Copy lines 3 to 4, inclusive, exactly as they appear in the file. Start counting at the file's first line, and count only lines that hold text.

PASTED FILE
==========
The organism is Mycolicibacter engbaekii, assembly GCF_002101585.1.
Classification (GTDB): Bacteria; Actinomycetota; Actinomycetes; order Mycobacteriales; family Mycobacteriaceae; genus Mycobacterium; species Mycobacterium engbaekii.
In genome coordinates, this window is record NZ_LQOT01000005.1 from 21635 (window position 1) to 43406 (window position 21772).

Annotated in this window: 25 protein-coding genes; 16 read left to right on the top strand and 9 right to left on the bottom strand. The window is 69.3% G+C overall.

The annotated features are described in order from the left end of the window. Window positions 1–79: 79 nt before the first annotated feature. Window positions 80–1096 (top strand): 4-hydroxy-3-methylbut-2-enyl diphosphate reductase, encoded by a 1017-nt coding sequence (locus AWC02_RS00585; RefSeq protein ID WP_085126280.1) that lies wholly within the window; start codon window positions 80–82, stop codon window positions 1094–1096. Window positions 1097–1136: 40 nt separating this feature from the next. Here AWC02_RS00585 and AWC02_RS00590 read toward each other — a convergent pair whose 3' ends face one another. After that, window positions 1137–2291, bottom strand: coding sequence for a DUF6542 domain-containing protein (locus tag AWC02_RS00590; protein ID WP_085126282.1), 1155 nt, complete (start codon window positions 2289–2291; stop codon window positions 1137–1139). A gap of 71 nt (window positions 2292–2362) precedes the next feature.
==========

In genome coordinates, this window is record NZ_LQOT01000005.1 from 21635 (window position 1) to 43406 (window position 21772).

Annotated in this window: 25 protein-coding genes; 16 read left to right on the top strand and 9 right to left on the bottom strand. The window is 69.3% G+C overall.